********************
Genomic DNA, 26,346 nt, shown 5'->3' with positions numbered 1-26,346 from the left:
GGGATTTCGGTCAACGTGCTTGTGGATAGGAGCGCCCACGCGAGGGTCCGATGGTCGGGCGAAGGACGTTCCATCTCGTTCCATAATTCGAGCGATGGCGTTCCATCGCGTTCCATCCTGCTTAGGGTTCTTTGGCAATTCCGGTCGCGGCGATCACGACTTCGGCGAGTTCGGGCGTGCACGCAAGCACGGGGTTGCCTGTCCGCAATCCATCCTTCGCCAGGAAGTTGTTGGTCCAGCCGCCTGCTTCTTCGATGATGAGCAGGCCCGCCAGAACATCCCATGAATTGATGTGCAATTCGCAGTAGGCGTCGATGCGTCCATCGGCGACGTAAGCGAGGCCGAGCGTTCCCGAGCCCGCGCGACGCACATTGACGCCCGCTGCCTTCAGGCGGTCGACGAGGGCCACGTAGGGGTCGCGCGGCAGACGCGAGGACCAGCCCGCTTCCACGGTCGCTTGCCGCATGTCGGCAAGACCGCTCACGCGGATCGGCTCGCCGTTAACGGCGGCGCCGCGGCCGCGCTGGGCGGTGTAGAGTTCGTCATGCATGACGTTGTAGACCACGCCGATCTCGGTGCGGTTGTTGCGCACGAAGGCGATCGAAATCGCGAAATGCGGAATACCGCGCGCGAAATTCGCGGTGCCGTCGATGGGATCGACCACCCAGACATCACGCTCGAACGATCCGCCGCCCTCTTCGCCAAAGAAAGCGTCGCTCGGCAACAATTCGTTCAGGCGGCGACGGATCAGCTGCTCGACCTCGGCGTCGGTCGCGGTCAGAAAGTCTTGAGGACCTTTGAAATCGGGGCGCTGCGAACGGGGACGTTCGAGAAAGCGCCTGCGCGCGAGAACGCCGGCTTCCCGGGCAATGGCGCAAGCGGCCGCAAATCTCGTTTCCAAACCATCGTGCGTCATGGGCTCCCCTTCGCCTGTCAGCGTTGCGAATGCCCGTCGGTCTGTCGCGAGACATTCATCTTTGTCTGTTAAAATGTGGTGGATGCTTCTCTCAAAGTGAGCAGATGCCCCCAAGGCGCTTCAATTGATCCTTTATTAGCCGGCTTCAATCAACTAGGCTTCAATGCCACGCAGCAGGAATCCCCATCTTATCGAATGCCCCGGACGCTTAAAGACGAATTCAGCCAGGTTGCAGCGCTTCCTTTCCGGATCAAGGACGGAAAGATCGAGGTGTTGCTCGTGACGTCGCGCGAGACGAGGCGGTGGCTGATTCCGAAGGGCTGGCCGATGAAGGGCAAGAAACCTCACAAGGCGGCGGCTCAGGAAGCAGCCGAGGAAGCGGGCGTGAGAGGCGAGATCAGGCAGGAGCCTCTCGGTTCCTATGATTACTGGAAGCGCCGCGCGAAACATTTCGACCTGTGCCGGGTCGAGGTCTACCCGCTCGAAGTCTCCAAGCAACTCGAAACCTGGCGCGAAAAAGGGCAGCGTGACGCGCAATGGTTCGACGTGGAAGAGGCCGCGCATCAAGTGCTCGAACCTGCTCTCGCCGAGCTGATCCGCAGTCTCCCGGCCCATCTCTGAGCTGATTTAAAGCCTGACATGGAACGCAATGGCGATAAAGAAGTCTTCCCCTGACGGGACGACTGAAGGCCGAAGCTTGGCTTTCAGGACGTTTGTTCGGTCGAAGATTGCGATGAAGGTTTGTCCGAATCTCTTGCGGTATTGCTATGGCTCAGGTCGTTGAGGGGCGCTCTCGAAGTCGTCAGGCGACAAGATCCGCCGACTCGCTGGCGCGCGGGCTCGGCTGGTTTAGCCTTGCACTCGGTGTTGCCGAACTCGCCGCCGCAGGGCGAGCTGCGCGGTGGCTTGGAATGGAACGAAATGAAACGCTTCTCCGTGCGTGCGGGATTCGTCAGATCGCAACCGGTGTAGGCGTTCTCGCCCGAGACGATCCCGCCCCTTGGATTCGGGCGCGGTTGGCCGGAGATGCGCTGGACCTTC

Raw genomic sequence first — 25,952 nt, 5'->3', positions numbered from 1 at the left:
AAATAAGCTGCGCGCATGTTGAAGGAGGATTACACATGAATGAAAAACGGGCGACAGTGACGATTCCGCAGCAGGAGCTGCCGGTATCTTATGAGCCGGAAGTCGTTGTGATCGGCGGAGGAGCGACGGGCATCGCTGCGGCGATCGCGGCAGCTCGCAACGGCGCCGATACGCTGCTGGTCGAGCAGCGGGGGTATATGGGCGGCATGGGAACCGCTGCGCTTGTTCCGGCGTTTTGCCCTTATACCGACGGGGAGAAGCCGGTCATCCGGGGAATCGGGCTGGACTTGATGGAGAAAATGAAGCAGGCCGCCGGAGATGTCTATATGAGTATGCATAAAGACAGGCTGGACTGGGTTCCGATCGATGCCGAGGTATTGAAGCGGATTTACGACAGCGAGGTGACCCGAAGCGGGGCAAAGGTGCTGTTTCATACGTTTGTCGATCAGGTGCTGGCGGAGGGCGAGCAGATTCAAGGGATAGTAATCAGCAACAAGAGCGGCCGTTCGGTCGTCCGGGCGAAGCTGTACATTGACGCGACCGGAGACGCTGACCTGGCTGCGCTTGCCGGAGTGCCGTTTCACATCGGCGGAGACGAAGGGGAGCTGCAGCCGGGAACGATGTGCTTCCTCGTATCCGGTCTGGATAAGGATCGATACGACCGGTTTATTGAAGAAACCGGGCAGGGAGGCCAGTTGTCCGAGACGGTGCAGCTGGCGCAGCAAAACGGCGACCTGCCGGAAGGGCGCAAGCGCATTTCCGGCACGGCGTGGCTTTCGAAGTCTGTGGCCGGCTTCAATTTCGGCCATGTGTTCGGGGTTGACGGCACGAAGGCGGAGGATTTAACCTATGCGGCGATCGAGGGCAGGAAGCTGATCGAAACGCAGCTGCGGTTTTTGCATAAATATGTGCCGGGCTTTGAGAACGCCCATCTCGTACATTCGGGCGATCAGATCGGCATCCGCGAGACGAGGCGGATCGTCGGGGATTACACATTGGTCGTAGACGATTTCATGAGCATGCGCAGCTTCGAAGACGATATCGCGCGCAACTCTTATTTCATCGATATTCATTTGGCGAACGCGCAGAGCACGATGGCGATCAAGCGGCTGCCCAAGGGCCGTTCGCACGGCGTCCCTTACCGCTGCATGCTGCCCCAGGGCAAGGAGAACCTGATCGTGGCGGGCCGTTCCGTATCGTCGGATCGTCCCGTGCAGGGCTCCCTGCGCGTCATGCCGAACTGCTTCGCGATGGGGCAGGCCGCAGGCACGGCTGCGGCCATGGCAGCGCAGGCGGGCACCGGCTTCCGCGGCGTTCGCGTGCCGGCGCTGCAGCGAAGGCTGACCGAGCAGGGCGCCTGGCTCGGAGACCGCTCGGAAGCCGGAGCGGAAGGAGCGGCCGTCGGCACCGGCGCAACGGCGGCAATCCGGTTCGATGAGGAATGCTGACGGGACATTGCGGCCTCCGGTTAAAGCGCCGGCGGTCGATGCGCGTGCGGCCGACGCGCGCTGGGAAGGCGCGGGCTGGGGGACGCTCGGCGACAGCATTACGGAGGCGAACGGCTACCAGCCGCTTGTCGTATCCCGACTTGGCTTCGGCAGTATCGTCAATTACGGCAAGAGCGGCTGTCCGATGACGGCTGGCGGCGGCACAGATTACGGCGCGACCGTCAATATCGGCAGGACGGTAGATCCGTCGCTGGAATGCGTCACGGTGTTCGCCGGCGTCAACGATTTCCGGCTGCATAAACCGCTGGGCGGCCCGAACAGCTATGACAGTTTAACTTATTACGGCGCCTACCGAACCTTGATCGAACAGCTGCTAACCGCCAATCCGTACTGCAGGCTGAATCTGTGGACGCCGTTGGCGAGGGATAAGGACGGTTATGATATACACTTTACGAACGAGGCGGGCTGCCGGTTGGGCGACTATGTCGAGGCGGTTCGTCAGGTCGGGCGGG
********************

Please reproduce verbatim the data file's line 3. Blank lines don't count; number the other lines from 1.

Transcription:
Raw genomic sequence first — 25,952 nt, 5'->3', positions numbered from 1 at the left: